• In October, another premier world sports event reached its climax, with one team left standing, rewarded for months of grueling practices, to the cheers of adoring, frenzied fans. The "world series" of professional team computer games was settled on a stage in a packed, 40,000-seat stadium in Seoul before three gigantic TV screens and an Internet audience of millions. The powerhouse Samsung White team out-moused and -keyboarded the Chinese champions at "League of Legends" (which 27 million gamers worldwide play every day), using its fantasy characters to destroy opponents' bases. The winning team took home $1 million of corporate money, but future earnings should escalate when idolized world-class players unionize and swing merchandising endorsement deals. [New York Times, 10-19-2014; Playboy, November 2014]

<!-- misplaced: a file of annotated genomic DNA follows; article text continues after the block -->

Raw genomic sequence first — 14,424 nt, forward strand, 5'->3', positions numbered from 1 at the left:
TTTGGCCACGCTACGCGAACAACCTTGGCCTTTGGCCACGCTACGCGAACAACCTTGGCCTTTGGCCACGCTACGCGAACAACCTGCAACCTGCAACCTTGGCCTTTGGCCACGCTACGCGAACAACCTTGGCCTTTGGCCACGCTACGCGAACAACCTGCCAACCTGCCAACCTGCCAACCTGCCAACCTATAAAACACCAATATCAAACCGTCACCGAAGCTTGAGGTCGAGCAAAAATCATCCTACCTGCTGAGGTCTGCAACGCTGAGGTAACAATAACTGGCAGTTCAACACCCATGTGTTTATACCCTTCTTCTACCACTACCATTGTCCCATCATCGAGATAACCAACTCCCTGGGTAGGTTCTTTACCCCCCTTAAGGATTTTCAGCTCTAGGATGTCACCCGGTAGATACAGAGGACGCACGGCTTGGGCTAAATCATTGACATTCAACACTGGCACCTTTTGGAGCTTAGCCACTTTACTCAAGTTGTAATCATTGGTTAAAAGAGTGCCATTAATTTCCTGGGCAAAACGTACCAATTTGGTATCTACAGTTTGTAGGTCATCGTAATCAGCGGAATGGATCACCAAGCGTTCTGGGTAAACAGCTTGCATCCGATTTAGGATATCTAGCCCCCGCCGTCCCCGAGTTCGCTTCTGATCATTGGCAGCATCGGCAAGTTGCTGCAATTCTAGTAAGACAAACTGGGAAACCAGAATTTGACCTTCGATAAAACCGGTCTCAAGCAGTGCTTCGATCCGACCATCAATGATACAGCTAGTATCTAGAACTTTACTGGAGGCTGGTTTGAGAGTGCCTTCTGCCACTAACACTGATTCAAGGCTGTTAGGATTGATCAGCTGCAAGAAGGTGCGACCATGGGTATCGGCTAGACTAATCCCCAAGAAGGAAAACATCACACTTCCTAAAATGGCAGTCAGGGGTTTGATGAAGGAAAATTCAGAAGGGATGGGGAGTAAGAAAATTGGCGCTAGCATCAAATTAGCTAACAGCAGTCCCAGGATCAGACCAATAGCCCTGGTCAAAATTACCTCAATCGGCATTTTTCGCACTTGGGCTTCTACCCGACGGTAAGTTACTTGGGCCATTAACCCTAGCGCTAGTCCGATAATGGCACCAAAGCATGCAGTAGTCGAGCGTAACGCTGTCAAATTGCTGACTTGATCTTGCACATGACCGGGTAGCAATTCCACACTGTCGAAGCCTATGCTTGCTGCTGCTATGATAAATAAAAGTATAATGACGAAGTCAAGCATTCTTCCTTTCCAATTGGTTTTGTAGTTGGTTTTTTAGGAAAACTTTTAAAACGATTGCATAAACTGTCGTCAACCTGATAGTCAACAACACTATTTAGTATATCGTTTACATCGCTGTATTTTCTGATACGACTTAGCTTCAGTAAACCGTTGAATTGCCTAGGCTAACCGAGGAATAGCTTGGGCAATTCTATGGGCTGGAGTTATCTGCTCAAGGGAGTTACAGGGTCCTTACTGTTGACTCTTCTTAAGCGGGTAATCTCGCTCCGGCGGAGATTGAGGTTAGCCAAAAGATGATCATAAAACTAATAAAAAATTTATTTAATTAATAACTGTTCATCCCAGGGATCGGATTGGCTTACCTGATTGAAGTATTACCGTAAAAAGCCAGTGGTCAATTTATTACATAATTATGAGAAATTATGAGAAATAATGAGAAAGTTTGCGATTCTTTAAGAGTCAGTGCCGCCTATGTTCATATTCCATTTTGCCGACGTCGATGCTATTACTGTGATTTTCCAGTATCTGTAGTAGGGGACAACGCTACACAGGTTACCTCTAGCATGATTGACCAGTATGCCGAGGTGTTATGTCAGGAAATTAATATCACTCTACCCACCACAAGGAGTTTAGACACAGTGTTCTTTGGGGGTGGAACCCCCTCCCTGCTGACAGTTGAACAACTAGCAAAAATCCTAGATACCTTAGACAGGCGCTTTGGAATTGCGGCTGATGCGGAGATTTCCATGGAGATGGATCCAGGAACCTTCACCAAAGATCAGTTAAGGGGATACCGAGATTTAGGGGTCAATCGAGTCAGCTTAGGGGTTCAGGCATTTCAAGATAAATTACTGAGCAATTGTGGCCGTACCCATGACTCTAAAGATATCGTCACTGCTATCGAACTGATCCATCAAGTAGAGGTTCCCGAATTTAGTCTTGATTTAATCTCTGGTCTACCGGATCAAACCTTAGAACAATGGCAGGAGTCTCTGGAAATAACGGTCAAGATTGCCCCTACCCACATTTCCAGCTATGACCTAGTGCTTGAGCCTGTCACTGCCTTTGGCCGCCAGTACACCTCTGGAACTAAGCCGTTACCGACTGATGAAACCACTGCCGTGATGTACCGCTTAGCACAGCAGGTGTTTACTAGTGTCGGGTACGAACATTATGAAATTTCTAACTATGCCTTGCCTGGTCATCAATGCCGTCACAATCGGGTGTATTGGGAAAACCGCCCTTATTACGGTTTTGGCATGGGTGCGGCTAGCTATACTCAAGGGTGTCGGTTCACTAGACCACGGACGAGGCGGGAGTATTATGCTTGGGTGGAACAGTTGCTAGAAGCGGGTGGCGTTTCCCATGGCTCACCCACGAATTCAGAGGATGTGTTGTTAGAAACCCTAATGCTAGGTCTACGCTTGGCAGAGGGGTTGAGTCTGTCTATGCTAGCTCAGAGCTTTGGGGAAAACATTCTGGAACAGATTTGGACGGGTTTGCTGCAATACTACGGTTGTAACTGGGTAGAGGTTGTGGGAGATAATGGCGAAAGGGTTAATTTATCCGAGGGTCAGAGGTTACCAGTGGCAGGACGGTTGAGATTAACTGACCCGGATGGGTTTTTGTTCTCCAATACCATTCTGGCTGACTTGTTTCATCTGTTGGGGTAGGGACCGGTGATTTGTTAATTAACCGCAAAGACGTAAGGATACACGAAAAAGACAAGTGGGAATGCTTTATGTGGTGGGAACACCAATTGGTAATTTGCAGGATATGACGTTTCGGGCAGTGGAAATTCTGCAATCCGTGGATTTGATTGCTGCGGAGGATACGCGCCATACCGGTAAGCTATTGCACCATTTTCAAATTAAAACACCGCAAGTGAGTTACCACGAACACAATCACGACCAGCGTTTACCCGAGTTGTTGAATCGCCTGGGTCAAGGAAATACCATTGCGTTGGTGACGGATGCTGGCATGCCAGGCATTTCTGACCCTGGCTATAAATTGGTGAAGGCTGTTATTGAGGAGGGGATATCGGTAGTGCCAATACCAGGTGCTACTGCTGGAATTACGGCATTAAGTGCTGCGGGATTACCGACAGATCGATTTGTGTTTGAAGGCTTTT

• More than 6 million students have downloaded the new iPhone app PhotoMath to solve Algebra I and Algebra II problems by pointing the phone's camera at a printed equation. The answer, and the explanation, quickly appear on a screen, as a teaching tool -- or for the students to show "their" work if PhotoMath is used on exam questions. The Croatia-based developer told the Quartz website in October that it is working on upgrades for higher-level math equations (though no relief is in sight for those chronically pesky "word problems"). Meanwhile, the debate has been triggered over whether PhotoMath is a dynamic technological advance in education -- or a cheating-enabler. [Quartz, 10-31-2014; CultofMac.com, 11-7-2014]
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